It’s probably not the most important scientific research project to come out of Queensland, but it may well be the most famous. In 2005 the University of Queensland Physics Department’s ‘pitch drop experiment’ won the Ig Nobel Prize. According to the 2002 Guinness Book of Records, it is the oldest continuously running scientific experiment in the world. It has its own YouTube site.
What is the difference between a solid and a liquid? For most materials, the answer is simple – water is a liquid, ice is a solid – but for some materials, the answer is less straightforward. Which category does glass fit into, for instance? It is often thought that it flows very slowly, so that gravity gradually distorts the shape of stained glass windows so that they are discernibly thicker at the bottom. This seems to be disputed: hand-blown medieval glass panels are distorted, but it may be that cathedral builders very sensibly placed the heaviest, thickest parts of the glass on the lower side of a panel as this would be the more stable arrangement.
In 1927, Professor Thomas Parnell, the first professor of physics at the University of Queensland, set up a demonstration for his students of the way that something apparently solid, pitch, is capable of behaving like a liquid, though a very viscous liquid. He heated a sample of pitch until it was liquid and poured it into a large glass funnel with a sealed stem. He waited three years for it to cool and consolidate back to its solid state. Then, in 1930, he cut the glass stem of the funnel and the pitch began very slowly to flow.
Since then, a single drop of pitch has dripped from the funnel eight times:
The stem was cut (1930)
1st drop fell (December 1938)
2nd drop fell (February 1947)
3rd drop fell (3 April 1954)
4th drop fell (May 1962)
5th drop fell (August 1970)
6th drop fell (April 1979)
7th drop fell (July 1988)
8th drop fell (28 November 2000)
On current form, the ninth drop is due to fall any year now.
In some ways, it is wrong to call this an experiment, for Parnell was not testing a new theory, but demonstrating something already well understood at the time, and something we all encounter when our shoes stick to the bitumen on a hot day. He could not control the ambient conditions, either. The room temperature varied from day to night, from summer to winter, and at some stage, the entire apparatus had to be moved from the University’s old site near the City Botanical Gardens to the new St Lucia site.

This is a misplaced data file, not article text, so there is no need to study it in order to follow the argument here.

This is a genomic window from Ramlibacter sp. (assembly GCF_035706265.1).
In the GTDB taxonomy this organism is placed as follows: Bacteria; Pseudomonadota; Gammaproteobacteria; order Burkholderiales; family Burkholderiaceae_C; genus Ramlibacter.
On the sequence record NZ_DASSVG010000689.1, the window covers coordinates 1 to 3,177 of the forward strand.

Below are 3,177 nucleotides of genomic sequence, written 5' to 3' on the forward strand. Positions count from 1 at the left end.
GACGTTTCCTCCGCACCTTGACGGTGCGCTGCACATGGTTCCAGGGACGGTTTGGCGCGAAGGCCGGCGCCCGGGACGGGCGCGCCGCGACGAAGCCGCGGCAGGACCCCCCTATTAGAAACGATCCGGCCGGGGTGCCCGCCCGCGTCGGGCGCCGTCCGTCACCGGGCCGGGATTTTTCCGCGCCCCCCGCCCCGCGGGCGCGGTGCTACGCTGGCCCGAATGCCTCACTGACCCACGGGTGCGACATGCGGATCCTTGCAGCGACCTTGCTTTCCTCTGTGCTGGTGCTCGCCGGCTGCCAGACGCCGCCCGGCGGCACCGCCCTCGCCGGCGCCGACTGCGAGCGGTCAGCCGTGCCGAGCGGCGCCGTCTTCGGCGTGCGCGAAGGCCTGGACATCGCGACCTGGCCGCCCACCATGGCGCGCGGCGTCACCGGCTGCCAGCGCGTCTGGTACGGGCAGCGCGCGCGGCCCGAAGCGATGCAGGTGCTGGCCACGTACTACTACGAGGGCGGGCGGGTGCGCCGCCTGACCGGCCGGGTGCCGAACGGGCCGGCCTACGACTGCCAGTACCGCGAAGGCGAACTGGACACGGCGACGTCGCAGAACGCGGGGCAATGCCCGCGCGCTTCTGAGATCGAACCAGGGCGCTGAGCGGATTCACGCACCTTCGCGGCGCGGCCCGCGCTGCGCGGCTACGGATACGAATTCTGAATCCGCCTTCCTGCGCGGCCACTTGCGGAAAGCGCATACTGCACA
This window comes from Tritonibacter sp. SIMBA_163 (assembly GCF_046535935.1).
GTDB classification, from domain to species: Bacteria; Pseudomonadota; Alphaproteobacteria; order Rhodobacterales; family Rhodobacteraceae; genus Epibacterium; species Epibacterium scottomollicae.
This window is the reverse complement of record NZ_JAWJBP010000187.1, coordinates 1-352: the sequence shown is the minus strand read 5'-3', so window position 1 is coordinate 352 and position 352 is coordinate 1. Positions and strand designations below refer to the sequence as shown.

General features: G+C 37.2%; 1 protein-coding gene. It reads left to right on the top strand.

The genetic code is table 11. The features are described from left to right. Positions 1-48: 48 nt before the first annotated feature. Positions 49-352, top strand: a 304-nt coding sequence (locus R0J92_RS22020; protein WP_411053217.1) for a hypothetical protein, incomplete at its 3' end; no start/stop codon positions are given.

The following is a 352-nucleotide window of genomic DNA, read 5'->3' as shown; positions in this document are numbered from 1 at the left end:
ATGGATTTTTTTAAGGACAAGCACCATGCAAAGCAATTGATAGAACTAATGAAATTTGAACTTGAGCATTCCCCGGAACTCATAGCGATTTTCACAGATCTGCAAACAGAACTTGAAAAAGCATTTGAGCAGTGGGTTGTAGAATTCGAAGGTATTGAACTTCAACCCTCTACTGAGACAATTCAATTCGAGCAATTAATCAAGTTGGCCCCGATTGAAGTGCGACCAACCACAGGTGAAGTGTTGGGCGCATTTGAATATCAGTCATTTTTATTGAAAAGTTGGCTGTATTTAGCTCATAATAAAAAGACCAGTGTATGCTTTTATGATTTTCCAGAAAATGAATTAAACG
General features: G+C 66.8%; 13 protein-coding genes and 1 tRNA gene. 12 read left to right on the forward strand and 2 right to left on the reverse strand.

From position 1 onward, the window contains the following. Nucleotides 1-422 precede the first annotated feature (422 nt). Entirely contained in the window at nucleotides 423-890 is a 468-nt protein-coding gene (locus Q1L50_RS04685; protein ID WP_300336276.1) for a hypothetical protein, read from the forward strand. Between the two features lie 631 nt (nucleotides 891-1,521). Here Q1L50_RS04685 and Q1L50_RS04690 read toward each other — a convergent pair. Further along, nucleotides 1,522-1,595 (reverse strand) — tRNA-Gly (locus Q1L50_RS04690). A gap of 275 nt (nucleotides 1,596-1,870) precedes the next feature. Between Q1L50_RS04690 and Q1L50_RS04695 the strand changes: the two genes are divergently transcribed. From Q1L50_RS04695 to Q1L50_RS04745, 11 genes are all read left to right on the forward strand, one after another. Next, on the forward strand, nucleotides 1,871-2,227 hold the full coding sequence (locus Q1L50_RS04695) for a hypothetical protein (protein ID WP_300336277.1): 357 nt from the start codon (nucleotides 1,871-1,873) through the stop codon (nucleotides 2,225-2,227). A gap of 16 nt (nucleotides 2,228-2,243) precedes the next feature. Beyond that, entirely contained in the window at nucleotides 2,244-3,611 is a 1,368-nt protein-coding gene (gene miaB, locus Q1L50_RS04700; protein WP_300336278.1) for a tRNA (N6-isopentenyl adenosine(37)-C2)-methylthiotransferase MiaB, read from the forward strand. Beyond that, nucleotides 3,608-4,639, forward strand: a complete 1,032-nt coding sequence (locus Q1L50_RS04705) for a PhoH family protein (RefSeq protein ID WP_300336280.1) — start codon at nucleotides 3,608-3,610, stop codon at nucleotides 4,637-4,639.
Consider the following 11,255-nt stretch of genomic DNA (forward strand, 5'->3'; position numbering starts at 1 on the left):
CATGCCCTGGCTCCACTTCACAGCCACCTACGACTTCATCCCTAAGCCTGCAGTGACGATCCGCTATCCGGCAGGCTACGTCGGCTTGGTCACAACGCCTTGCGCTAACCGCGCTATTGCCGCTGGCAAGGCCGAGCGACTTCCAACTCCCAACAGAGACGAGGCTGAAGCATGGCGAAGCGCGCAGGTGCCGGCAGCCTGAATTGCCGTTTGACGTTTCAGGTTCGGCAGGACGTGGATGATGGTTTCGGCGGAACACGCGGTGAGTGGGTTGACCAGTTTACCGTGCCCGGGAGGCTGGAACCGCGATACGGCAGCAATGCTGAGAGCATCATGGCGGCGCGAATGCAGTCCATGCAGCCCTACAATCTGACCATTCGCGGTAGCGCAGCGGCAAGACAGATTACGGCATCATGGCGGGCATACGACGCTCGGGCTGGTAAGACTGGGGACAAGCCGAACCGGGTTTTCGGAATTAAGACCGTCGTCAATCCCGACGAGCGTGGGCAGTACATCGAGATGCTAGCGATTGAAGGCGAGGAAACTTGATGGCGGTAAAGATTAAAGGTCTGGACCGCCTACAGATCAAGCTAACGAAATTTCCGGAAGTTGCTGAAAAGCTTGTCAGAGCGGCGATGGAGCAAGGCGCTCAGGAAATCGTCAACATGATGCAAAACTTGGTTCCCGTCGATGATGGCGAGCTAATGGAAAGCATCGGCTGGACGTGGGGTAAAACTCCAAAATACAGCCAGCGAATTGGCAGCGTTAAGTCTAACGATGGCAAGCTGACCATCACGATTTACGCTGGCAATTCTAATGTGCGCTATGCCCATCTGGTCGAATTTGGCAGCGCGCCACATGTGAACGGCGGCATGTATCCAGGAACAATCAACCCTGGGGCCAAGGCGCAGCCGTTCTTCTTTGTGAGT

Tom Parnell died in 1948, but his experiment lives on without him, sitting in the foyer of the Parnell Building, part of the School of Mathematics and Physics at the University of Queensland. Nobody has ever seen the drop fall – by 2000, a webcam was installed in anticipation but missed the drop because of technical problems. Another drop is due to fall any day soon, and it is now under constant surveillance. It is estimated that there is enough pitch still in the funnel for the experiment to continue for another hundred years.
In 2005, Dr John Mainstone went to Harvard to accept an Ig Nobel prize, awarded to himself and (posthumously) to Tom Parnell. John Mainstone died in August 2013, aged 78, without ever seeing ‘his’ drop fall, but the month before, on 11 July, a falling pitch drop was filmed for the first time at Trinity College, Dublin. This mere youngster of an experiment began in 1944, based on the Queensland original.
The Ig Nobel awards, according to the citation, are given to ‘honor achievements that first make people laugh, and then make them think. The prizes are intended to celebrate the unusual, honor the imaginative — and spur people’s interest in science, medicine, and technology.’ Hopefully, the pitch-drop experiment does just that.
Login here to join the Pitch Drop watch. The university promises that ‘If you’re logged in when the Pitch Drop falls, your name will make the official record of the world’s longest running lab experiment.’ Now that’s something to add to your CV.
Or follow @RealPitchDrop for the #9thwatch #pitchdrop
R. Edgeworth, B.J. Dalton and T. Parnell, ‘The Pitch Drop Experiment’, in European Journal of Physics, 1984, pp. 198-200